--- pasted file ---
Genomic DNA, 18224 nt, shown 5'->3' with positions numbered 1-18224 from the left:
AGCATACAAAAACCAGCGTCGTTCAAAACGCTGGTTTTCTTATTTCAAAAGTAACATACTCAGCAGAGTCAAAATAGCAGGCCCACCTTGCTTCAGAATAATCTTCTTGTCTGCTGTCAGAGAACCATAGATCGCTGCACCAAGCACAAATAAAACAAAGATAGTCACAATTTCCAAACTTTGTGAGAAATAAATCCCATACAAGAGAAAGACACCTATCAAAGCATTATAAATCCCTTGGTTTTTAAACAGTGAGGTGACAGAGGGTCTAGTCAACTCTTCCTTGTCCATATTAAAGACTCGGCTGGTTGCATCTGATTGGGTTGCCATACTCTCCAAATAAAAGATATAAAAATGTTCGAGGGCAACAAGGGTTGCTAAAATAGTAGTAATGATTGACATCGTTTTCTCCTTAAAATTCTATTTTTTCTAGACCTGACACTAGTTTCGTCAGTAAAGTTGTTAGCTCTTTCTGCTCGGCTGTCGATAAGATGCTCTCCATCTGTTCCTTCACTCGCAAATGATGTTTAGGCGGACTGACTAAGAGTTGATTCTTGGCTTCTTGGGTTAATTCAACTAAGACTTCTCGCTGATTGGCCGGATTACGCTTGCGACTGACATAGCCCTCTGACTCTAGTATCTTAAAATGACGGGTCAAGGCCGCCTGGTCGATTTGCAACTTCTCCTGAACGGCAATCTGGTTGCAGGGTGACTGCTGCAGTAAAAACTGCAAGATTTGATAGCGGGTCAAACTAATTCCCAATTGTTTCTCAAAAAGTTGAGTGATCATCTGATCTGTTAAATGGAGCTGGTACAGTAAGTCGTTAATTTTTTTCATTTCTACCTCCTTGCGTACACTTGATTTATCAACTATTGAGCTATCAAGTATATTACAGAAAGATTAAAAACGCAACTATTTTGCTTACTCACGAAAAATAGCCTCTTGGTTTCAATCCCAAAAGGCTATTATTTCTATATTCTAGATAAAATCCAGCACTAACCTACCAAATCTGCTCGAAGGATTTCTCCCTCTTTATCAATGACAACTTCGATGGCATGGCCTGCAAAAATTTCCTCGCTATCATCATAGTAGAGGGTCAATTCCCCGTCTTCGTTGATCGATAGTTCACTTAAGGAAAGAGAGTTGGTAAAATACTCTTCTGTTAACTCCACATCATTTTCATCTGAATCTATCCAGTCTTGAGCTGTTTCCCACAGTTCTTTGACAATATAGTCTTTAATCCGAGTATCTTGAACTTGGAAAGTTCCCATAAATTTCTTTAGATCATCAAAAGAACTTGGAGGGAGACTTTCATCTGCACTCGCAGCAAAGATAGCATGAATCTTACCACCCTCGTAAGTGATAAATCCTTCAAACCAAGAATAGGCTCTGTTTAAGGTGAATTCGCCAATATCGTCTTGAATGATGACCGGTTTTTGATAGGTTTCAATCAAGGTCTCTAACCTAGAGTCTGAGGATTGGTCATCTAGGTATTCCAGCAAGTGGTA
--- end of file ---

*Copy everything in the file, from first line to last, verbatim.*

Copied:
Genomic DNA, 18224 nt, shown 5'->3' with positions numbered 1-18224 from the left:
AGCATACAAAAACCAGCGTCGTTCAAAACGCTGGTTTTCTTATTTCAAAAGTAACATACTCAGCAGAGTCAAAATAGCAGGCCCACCTTGCTTCAGAATAATCTTCTTGTCTGCTGTCAGAGAACCATAGATCGCTGCACCAAGCACAAATAAAACAAAGATAGTCACAATTTCCAAACTTTGTGAGAAATAAATCCCATACAAGAGAAAGACACCTATCAAAGCATTATAAATCCCTTGGTTTTTAAACAGTGAGGTGACAGAGGGTCTAGTCAACTCTTCCTTGTCCATATTAAAGACTCGGCTGGTTGCATCTGATTGGGTTGCCATACTCTCCAAATAAAAGATATAAAAATGTTCGAGGGCAACAAGGGTTGCTAAAATAGTAGTAATGATTGACATCGTTTTCTCCTTAAAATTCTATTTTTTCTAGACCTGACACTAGTTTCGTCAGTAAAGTTGTTAGCTCTTTCTGCTCGGCTGTCGATAAGATGCTCTCCATCTGTTCCTTCACTCGCAAATGATGTTTAGGCGGACTGACTAAGAGTTGATTCTTGGCTTCTTGGGTTAATTCAACTAAGACTTCTCGCTGATTGGCCGGATTACGCTTGCGACTGACATAGCCCTCTGACTCTAGTATCTTAAAATGACGGGTCAAGGCCGCCTGGTCGATTTGCAACTTCTCCTGAACGGCAATCTGGTTGCAGGGTGACTGCTGCAGTAAAAACTGCAAGATTTGATAGCGGGTCAAACTAATTCCCAATTGTTTCTCAAAAAGTTGAGTGATCATCTGATCTGTTAAATGGAGCTGGTACAGTAAGTCGTTAATTTTTTTCATTTCTACCTCCTTGCGTACACTTGATTTATCAACTATTGAGCTATCAAGTATATTACAGAAAGATTAAAAACGCAACTATTTTGCTTACTCACGAAAAATAGCCTCTTGGTTTCAATCCCAAAAGGCTATTATTTCTATATTCTAGATAAAATCCAGCACTAACCTACCAAATCTGCTCGAAGGATTTCTCCCTCTTTATCAATGACAACTTCGATGGCATGGCCTGCAAAAATTTCCTCGCTATCATCATAGTAGAGGGTCAATTCCCCGTCTTCGTTGATCGATAGTTCACTTAAGGAAAGAGAGTTGGTAAAATACTCTTCTGTTAACTCCACATCATTTTCATCTGAATCTATCCAGTCTTGAGCTGTTTCCCACAGTTCTTTGACAATATAGTCTTTAATCCGAGTATCTTGAACTTGGAAAGTTCCCATAAATTTCTTTAGATCATCAAAAGAACTTGGAGGGAGACTTTCATCTGCACTCGCAGCAAAGATAGCATGAATCTTACCACCCTCGTAAGTGATAAATCCTTCAAACCAAGAATAGGCTCTGTTTAAGGTGAATTCGCCAATATCGTCTTGAATGATGACCGGTTTTTGATAGGTTTCAATCAAGGTCTCTAACCTAGAGTCTGAGGATTGGTCATCTAGGTATTCCAGCAAGTGGTA